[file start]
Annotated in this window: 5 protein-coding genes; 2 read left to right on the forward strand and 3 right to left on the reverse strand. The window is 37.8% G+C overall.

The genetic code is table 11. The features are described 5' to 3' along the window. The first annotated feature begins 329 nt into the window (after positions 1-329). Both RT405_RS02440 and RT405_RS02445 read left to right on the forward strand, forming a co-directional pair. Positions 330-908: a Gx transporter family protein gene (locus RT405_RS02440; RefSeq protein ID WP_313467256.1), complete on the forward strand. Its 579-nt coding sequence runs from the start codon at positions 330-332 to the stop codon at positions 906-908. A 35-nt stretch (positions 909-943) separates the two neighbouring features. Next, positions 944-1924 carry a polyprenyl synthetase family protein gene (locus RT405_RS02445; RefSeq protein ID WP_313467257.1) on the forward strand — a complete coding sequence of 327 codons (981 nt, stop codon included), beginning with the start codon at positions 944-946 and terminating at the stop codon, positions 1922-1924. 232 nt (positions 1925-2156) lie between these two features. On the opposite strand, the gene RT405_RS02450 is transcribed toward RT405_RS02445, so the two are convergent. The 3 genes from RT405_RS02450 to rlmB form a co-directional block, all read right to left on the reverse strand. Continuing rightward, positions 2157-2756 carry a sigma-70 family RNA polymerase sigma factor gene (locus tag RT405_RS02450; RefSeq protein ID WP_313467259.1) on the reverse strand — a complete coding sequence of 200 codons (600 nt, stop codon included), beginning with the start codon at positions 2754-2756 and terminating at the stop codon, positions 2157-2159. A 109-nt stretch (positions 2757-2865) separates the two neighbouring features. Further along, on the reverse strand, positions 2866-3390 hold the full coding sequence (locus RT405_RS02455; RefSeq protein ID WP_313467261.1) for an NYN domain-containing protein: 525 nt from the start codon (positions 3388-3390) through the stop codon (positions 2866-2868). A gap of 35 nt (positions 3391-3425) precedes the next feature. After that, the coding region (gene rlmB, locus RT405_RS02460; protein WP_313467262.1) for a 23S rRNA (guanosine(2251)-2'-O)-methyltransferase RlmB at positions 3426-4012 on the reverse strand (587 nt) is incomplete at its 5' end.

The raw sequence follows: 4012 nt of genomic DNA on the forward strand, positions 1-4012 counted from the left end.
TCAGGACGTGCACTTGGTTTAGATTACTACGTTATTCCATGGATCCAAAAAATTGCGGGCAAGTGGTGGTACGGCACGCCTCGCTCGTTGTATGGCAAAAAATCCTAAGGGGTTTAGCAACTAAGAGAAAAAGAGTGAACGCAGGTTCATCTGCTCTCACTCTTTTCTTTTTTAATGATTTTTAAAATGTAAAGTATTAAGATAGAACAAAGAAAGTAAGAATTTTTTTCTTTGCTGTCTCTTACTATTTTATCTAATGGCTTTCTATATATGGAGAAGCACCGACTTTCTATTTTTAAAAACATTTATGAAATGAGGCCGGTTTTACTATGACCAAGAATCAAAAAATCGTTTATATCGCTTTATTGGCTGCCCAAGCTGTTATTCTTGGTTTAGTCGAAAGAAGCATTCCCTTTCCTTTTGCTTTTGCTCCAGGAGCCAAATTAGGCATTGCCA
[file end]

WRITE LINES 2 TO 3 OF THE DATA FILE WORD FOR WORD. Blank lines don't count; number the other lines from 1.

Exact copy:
The genetic code is table 11. The features are described 5' to 3' along the window. The first annotated feature begins 329 nt into the window (after positions 1-329). Both RT405_RS02440 and RT405_RS02445 read left to right on the forward strand, forming a co-directional pair. Positions 330-908: a Gx transporter family protein gene (locus RT405_RS02440; RefSeq protein ID WP_313467256.1), complete on the forward strand. Its 579-nt coding sequence runs from the start codon at positions 330-332 to the stop codon at positions 906-908. A 35-nt stretch (positions 909-943) separates the two neighbouring features. Next, positions 944-1924 carry a polyprenyl synthetase family protein gene (locus RT405_RS02445; RefSeq protein ID WP_313467257.1) on the forward strand — a complete coding sequence of 327 codons (981 nt, stop codon included), beginning with the start codon at positions 944-946 and terminating at the stop codon, positions 1922-1924. 232 nt (positions 1925-2156) lie between these two features. On the opposite strand, the gene RT405_RS02450 is transcribed toward RT405_RS02445, so the two are convergent. The 3 genes from RT405_RS02450 to rlmB form a co-directional block, all read right to left on the reverse strand. Continuing rightward, positions 2157-2756 carry a sigma-70 family RNA polymerase sigma factor gene (locus tag RT405_RS02450; RefSeq protein ID WP_313467259.1) on the reverse strand — a complete coding sequence of 200 codons (600 nt, stop codon included), beginning with the start codon at positions 2754-2756 and terminating at the stop codon, positions 2157-2159. A 109-nt stretch (positions 2757-2865) separates the two neighbouring features. Further along, on the reverse strand, positions 2866-3390 hold the full coding sequence (locus RT405_RS02455; RefSeq protein ID WP_313467261.1) for an NYN domain-containing protein: 525 nt from the start codon (positions 3388-3390) through the stop codon (positions 2866-2868). A gap of 35 nt (positions 3391-3425) precedes the next feature. After that, the coding region (gene rlmB, locus RT405_RS02460; protein WP_313467262.1) for a 23S rRNA (guanosine(2251)-2'-O)-methyltransferase RlmB at positions 3426-4012 on the reverse strand (587 nt) is incomplete at its 5' end.

The raw sequence follows: 4012 nt of genomic DNA on the forward strand, positions 1-4012 counted from the left end.